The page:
Do stretch goals incentivize cheating and short-termism?

Edited excerpt from Charlie Munger’s comments at the Wesco 2000 Annual Meeting, quoted in The Tension Created By Stretch Goals:

There are two lines of thought. A whole bunch of management gurus say you need BHAGs — bold, hairy, audacious goals. That’s a technique of management, to give the troops a goal that looks unattainable and flog them heavily. According to that line of thought, you will do better chasing a BHAG than you will a reasonable objective.

Then there’s another group that says that if you make the goals unreasonable enough, human nature being what it is, people will cheat.

These two factors are at war. You don’t want the cheating, which is bad long term and bad for the people who are doing the cheating. However, you do want to maximize real performance.

What people generally do is give people the unreasonable goal and tell them, “You can’t cheat.” That is the American system in many places.

I’ve got no answer to that tension. Low goals do cause lower performance and high goals increase the percentage of cheating. Each organization has to find its own way.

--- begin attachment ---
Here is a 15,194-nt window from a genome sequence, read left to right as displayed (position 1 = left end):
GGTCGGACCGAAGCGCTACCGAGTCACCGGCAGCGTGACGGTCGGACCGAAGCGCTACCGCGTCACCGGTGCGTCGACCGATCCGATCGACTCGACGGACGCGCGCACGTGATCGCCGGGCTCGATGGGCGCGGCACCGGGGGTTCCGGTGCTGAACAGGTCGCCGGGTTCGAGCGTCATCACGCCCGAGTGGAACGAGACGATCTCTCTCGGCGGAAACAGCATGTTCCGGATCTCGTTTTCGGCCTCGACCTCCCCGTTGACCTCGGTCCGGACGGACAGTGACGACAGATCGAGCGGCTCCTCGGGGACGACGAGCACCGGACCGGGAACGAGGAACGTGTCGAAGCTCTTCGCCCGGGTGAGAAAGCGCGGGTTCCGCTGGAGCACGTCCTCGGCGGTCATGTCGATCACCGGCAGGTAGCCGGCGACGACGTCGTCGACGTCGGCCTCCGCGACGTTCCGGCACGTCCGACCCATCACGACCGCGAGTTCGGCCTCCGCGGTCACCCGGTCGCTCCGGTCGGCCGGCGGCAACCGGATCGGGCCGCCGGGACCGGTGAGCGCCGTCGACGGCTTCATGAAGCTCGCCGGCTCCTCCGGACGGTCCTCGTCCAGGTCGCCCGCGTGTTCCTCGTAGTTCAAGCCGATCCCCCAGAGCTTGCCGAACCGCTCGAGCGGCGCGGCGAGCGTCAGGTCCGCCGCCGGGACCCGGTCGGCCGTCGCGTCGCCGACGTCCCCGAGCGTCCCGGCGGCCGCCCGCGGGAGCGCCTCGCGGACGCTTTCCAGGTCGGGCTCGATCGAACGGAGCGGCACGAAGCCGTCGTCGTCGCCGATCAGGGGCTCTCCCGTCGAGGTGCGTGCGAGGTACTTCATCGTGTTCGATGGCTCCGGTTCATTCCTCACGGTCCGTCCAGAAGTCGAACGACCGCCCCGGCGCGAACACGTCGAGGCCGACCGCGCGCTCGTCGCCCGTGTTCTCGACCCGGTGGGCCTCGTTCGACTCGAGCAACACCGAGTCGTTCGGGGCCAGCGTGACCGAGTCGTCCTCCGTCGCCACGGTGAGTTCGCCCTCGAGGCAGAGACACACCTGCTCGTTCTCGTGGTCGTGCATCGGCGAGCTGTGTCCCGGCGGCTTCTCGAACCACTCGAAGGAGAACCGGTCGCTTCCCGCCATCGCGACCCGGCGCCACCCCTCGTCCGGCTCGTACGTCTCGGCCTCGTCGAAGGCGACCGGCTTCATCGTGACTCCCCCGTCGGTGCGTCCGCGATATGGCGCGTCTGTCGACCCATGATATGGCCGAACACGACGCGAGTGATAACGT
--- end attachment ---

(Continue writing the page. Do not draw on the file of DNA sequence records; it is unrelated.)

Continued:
Notes:
(1) In a startup like Seeking Alpha, I’m less concerned that managers will cheat (ie. be dishonest) than optimize for short term growth at the expense of medium term growth. However, if the manager knows they’ll stay in their role for the medium term, is that really a risk?
(2) “Low goals do cause lower performance.” See (i) Don’t set goals based on what you think you can achieve, (ii) Think big, (iii) Ensuring you’re sufficiently ambitious, and (iv) Set stretch goals.
(3) Setting ambitious goals isn’t just about performance, but about vision and aspiration too. See Lessons from Jeff Bezos: Set “audacious and inspirational” goals.

2 thoughts on “Do stretch goals incentivize cheating and short-termism?

  1. This is always a challenge. A few more things to add.
    1) If you make the goal too much of a BHAG (such that everyone thinks it is impossible) you will end up with people giving up entirely which is worse than setting a low goal.
    2) Intrinsic motivators can often be better than monetary motivators (especially for non-sales forces). If you use an intrinsic motivator (i.e. how many lives you’d be saving / people you’d be helping) people tend to be much less likely to cheat.
    3) One other way to help mitigate short term vs long term is to give the BHAG context and present it as a step terms of the overall goal/vision. (I.e. In 5 years we our goal is to be helping 100M people. We will get there but we need to be ambitious every step of the way, including this BHAG etc….). If people know that this is a step towards a long term vision (and they are not purely driven by financial incentives) managers will be less likely to make the short term goal at the expense of the long term.

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